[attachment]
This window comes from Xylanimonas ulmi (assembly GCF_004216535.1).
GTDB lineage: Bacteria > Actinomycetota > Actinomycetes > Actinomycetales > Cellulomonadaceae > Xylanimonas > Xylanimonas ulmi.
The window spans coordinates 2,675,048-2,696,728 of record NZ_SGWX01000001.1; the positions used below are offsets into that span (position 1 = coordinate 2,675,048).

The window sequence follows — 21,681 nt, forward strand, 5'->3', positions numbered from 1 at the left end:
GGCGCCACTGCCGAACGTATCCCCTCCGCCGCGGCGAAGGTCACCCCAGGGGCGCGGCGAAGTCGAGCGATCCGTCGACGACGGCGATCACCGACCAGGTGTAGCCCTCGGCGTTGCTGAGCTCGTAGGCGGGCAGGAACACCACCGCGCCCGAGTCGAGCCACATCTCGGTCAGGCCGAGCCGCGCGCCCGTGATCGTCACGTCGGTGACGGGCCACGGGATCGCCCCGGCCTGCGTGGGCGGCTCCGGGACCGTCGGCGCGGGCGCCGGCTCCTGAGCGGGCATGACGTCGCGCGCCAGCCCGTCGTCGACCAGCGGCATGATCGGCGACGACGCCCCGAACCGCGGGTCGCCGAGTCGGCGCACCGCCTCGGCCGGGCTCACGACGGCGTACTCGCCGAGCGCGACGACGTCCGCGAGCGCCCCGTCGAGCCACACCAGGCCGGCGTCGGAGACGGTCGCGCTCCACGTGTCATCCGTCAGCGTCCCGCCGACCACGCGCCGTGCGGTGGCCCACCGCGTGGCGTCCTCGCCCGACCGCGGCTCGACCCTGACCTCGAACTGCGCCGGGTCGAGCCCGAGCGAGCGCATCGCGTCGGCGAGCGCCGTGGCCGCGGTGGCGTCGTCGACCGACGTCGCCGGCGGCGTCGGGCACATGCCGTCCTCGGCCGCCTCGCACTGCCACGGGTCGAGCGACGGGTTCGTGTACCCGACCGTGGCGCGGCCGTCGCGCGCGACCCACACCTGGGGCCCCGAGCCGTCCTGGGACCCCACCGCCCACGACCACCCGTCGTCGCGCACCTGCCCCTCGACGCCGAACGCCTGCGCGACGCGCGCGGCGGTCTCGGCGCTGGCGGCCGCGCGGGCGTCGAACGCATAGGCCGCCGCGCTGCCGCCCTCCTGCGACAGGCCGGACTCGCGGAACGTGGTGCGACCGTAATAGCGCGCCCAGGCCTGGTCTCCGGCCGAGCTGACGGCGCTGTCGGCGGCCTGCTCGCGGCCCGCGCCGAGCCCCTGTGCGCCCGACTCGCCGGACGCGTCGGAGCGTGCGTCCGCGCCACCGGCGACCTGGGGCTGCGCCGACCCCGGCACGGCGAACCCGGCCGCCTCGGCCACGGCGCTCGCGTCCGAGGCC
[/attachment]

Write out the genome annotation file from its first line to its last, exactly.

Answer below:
This window comes from Xylanimonas ulmi (assembly GCF_004216535.1).
GTDB lineage: Bacteria > Actinomycetota > Actinomycetes > Actinomycetales > Cellulomonadaceae > Xylanimonas > Xylanimonas ulmi.
The window spans coordinates 2,675,048-2,696,728 of record NZ_SGWX01000001.1; the positions used below are offsets into that span (position 1 = coordinate 2,675,048).

The window sequence follows — 21,681 nt, forward strand, 5'->3', positions numbered from 1 at the left end:
GGCGCCACTGCCGAACGTATCCCCTCCGCCGCGGCGAAGGTCACCCCAGGGGCGCGGCGAAGTCGAGCGATCCGTCGACGACGGCGATCACCGACCAGGTGTAGCCCTCGGCGTTGCTGAGCTCGTAGGCGGGCAGGAACACCACCGCGCCCGAGTCGAGCCACATCTCGGTCAGGCCGAGCCGCGCGCCCGTGATCGTCACGTCGGTGACGGGCCACGGGATCGCCCCGGCCTGCGTGGGCGGCTCCGGGACCGTCGGCGCGGGCGCCGGCTCCTGAGCGGGCATGACGTCGCGCGCCAGCCCGTCGTCGACCAGCGGCATGATCGGCGACGACGCCCCGAACCGCGGGTCGCCGAGTCGGCGCACCGCCTCGGCCGGGCTCACGACGGCGTACTCGCCGAGCGCGACGACGTCCGCGAGCGCCCCGTCGAGCCACACCAGGCCGGCGTCGGAGACGGTCGCGCTCCACGTGTCATCCGTCAGCGTCCCGCCGACCACGCGCCGTGCGGTGGCCCACCGCGTGGCGTCCTCGCCCGACCGCGGCTCGACCCTGACCTCGAACTGCGCCGGGTCGAGCCCGAGCGAGCGCATCGCGTCGGCGAGCGCCGTGGCCGCGGTGGCGTCGTCGACCGACGTCGCCGGCGGCGTCGGGCACATGCCGTCCTCGGCCGCCTCGCACTGCCACGGGTCGAGCGACGGGTTCGTGTACCCGACCGTGGCGCGGCCGTCGCGCGCGACCCACACCTGGGGCCCCGAGCCGTCCTGGGACCCCACCGCCCACGACCACCCGTCGTCGCGCACCTGCCCCTCGACGCCGAACGCCTGCGCGACGCGCGCGGCGGTCTCGGCGCTGGCGGCCGCGCGGGCGTCGAACGCATAGGCCGCCGCGCTGCCGCCCTCCTGCGACAGGCCGGACTCGCGGAACGTGGTGCGACCGTAATAGCGCGCCCAGGCCTGGTCTCCGGCCGAGCTGACGGCGCTGTCGGCGGCCTGCTCGCGGCCCGCGCCGAGCCCCTGTGCGCCCGACTCGCCGGACGCGTCGGAGCGTGCGTCCGCGCCACCGGCGACCTGGGGCTGCGCCGACCCCGGCACGGCGAACCCGGCCGCCTCGGCCACGGCGCTCGCGTCCGAGGCC